Undertoad Tuesday Nov 4 01:25 PM
Elspode Tuesday Nov 4 02:52 PM
City lights and cloudiness have prevented me from seeing the recent auroral outbursts which have occurred in conjunction with the very active sunspot region which has been moving across the face of the sun these past couple of weeks. Three more CMEs were observed today, but they were not pointed directly at Earth. However, because the ejected material spreads outward in a sphere from the point of ejection, the Earth will catch some of it, and more middle latitude aurorae are expected in the next couple of days. Go to www.spaceweather.com to keep track of things.
warch Tuesday Nov 4 04:18 PM
Too damn cloudy here. Grrr. Although we did get our first snow.
xoxoxoBruce Tuesday Nov 4 07:01 PM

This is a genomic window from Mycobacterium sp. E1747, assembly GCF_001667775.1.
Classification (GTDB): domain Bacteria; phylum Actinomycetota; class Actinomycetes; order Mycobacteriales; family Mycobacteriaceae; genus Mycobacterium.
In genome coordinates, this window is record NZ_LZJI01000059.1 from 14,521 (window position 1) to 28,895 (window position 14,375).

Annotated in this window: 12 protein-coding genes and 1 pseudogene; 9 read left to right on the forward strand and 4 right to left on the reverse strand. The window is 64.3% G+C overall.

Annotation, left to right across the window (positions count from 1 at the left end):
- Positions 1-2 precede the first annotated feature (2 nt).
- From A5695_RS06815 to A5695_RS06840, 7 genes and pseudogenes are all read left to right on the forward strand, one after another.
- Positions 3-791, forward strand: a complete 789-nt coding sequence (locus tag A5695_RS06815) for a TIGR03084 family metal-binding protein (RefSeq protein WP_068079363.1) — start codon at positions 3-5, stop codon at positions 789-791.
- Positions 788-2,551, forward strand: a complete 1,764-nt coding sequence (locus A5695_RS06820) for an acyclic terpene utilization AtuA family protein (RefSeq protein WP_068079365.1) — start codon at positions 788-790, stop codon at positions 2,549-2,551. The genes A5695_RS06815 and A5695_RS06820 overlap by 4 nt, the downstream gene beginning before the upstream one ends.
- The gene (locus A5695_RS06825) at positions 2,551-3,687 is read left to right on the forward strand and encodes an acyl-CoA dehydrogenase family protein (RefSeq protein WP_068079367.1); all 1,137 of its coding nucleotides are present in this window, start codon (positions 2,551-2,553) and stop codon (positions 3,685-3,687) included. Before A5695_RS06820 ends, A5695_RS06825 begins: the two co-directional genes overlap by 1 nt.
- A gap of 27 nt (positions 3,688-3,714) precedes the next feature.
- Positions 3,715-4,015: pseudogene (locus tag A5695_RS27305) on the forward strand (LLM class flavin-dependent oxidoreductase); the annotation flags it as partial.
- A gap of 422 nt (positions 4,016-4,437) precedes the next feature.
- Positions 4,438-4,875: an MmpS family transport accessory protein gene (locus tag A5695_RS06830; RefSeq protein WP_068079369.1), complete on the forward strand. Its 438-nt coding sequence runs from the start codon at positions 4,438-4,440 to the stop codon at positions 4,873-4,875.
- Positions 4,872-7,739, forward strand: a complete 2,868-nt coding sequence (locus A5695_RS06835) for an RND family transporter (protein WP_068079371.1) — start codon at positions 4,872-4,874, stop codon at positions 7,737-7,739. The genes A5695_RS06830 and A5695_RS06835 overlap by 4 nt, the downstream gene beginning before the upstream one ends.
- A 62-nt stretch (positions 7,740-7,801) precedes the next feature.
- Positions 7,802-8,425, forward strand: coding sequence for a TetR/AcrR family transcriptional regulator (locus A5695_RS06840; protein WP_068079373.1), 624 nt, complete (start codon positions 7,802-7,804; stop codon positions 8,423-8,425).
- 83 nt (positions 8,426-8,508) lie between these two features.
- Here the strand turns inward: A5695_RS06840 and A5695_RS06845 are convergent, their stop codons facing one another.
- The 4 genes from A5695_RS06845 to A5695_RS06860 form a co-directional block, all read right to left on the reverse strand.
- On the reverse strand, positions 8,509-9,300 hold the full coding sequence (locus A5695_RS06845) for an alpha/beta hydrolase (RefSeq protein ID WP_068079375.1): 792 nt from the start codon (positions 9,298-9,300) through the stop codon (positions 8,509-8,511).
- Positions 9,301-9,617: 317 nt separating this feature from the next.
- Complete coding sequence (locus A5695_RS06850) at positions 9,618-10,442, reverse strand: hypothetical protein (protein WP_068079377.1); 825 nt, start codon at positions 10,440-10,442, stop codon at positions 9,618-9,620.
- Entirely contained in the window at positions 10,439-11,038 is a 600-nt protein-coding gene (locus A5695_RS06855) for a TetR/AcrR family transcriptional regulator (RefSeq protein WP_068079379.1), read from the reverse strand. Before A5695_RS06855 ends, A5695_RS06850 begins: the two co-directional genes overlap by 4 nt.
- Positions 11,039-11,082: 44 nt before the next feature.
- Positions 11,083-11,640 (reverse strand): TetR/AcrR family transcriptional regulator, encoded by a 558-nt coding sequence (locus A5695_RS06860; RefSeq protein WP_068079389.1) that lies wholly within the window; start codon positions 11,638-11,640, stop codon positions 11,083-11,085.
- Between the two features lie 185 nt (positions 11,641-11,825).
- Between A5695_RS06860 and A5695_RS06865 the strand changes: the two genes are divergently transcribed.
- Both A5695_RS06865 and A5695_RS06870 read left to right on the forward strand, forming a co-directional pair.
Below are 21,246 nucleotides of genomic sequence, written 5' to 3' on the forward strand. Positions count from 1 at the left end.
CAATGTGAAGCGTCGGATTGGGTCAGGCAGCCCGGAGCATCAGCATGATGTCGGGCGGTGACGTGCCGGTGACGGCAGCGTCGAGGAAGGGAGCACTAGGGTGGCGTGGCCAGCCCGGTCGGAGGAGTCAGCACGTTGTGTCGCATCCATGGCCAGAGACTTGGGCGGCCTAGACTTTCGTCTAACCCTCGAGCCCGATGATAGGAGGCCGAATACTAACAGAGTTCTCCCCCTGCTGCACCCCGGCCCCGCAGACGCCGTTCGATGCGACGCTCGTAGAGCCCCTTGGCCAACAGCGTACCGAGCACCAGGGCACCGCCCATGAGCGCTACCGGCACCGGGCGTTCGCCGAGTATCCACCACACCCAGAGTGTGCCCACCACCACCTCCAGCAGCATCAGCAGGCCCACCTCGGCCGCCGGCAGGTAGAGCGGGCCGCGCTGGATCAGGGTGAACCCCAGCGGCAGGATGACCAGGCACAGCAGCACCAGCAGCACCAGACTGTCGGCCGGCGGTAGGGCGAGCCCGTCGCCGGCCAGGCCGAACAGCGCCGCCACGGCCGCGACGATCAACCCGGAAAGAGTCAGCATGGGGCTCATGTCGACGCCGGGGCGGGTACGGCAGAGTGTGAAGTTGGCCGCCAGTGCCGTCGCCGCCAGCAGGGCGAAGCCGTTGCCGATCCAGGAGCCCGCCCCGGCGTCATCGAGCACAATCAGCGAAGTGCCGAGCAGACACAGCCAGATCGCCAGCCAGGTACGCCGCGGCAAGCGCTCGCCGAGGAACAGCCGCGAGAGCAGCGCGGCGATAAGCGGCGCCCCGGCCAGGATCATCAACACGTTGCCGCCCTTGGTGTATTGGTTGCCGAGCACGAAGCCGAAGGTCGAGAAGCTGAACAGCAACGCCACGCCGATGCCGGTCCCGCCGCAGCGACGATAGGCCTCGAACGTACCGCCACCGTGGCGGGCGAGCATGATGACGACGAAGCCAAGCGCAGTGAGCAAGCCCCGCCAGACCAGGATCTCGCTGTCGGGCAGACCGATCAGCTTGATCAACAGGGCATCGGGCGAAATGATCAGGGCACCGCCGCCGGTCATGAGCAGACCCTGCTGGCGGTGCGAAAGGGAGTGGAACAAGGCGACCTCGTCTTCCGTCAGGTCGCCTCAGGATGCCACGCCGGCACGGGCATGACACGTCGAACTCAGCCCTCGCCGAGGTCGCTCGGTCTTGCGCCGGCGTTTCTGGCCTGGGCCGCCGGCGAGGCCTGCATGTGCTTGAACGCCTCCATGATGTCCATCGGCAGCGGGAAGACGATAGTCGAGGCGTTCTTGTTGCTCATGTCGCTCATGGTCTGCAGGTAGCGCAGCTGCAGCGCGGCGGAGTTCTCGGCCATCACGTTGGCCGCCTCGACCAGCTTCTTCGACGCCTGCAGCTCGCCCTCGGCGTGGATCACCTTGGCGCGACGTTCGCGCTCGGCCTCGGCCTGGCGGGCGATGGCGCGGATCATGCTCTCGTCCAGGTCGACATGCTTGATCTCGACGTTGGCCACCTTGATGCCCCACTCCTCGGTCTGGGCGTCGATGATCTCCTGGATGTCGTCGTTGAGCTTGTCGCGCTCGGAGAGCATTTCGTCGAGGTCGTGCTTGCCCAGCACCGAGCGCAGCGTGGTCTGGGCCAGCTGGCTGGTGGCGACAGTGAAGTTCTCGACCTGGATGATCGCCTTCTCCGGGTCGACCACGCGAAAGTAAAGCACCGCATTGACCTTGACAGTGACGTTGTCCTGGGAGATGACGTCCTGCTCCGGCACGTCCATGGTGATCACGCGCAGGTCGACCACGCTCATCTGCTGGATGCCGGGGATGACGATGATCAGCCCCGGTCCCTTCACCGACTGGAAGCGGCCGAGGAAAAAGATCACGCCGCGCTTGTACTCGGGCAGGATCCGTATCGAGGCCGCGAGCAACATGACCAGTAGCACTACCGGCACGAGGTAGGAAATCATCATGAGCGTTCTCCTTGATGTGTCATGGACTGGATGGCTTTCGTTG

I've seen the whitish rays, that elspode refered to, up in MA. But nothing compared to the light shows I saw in Canada and Alaska.
Bitman Tuesday Nov 4 08:17 PM
Whit Wednesday Nov 5 09:33 AM
Um, not to spoil that first shot for anyone, but that's not the Aurora. That's actually Courage the Cowardly Dog's house. This just means he must be saving Muriel from something bad again. Stupid dog.
chrisinhouston Wednesday Nov 5 10:11 AM
http://sohowww.nascom.nasa.gov/ has some really nice images of the sun giving off the solar flares that are the cause of auroras.
Elspode Wednesday Nov 5 01:07 PM
Yup...the latest flare is the largest ever seen in the modern era, and maybe the largest ever. It completely blinded one of the satellites used to measure such things, for a period of *11 minutes*. There were radio blackouts reported from the radiation, which arrived 9 minutes after the flare (light travel time, doncha know). The particles associated with the flare will strike the Earth a glancing blow sometime on Thursday, so keep your eyes open at night. Could be another good light show, even though it isn't a direct hit, what with the size of the event.
Uryoces Wednesday Nov 5 01:48 PM